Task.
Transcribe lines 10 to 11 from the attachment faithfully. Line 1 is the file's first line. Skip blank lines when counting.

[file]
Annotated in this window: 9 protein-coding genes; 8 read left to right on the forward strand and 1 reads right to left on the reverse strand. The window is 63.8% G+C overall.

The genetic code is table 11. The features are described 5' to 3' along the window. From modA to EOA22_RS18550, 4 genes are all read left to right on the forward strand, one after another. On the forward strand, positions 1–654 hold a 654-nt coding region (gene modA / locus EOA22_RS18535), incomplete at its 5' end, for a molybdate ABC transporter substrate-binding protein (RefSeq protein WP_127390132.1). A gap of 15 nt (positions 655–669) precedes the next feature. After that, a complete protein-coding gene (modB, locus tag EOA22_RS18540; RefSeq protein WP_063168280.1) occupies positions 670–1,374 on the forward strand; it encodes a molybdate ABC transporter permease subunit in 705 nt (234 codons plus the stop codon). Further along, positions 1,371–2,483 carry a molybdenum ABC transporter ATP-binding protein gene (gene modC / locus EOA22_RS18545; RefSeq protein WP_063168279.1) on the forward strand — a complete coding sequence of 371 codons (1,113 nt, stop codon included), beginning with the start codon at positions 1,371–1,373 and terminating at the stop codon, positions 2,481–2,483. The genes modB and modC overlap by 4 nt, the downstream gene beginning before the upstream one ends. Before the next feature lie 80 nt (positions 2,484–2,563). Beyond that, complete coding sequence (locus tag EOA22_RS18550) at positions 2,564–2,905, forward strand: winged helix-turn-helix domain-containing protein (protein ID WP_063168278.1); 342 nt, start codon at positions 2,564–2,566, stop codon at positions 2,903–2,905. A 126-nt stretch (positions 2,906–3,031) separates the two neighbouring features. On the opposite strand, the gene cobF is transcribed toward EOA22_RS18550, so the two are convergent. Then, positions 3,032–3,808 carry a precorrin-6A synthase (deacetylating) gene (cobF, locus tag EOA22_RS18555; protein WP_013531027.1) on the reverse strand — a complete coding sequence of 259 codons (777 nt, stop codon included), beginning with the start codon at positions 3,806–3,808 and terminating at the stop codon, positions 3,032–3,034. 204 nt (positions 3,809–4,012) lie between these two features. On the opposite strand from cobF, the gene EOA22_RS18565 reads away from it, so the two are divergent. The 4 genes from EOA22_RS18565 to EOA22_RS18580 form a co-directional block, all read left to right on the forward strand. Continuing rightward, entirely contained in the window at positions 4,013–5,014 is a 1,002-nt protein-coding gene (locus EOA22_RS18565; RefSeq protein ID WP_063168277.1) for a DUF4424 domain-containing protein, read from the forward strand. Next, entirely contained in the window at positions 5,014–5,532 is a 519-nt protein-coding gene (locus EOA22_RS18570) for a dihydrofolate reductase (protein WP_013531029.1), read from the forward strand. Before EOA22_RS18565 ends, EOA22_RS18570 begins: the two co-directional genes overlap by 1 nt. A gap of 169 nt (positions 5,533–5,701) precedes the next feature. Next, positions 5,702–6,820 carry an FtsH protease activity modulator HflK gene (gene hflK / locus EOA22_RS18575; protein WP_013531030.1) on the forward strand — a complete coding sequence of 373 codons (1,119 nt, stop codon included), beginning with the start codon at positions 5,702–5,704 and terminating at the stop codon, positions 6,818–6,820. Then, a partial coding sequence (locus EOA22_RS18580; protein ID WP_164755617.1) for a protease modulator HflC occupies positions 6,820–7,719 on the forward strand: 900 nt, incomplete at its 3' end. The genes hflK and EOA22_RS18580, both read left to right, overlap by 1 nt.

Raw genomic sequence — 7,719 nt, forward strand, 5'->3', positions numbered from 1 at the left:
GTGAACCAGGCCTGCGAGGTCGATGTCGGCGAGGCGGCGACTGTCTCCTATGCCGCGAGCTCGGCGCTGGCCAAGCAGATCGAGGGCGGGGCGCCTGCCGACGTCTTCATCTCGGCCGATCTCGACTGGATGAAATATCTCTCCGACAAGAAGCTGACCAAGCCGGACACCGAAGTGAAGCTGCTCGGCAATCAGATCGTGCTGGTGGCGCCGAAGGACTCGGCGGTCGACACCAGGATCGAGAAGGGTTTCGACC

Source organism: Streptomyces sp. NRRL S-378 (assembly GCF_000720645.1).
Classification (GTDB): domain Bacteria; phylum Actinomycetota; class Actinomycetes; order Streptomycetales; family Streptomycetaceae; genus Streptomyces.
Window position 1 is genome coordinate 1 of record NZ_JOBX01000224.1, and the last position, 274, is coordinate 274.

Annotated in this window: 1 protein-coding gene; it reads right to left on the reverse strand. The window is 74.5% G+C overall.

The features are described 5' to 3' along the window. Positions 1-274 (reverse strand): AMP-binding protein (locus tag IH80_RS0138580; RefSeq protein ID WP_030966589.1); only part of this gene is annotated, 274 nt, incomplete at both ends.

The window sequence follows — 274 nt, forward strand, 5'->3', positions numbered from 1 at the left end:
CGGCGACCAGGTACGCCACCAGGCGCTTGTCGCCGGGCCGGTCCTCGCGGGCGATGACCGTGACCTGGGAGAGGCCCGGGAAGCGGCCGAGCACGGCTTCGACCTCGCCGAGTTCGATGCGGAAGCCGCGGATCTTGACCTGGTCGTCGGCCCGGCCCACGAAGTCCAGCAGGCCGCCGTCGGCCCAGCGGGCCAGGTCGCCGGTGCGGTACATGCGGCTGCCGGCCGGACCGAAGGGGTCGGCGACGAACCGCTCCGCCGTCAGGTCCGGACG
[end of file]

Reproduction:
The window sequence follows — 274 nt, forward strand, 5'->3', positions numbered from 1 at the left end:
CGGCGACCAGGTACGCCACCAGGCGCTTGTCGCCGGGCCGGTCCTCGCGGGCGATGACCGTGACCTGGGAGAGGCCCGGGAAGCGGCCGAGCACGGCTTCGACCTCGCCGAGTTCGATGCGGAAGCCGCGGATCTTGACCTGGTCGTCGGCCCGGCCCACGAAGTCCAGCAGGCCGCCGTCGGCCCAGCGGGCCAGGTCGCCGGTGCGGTACATGCGGCTGCCGGCCGGACCGAAGGGGTCGGCGACGAACCGCTCCGCCGTCAGGTCCGGACG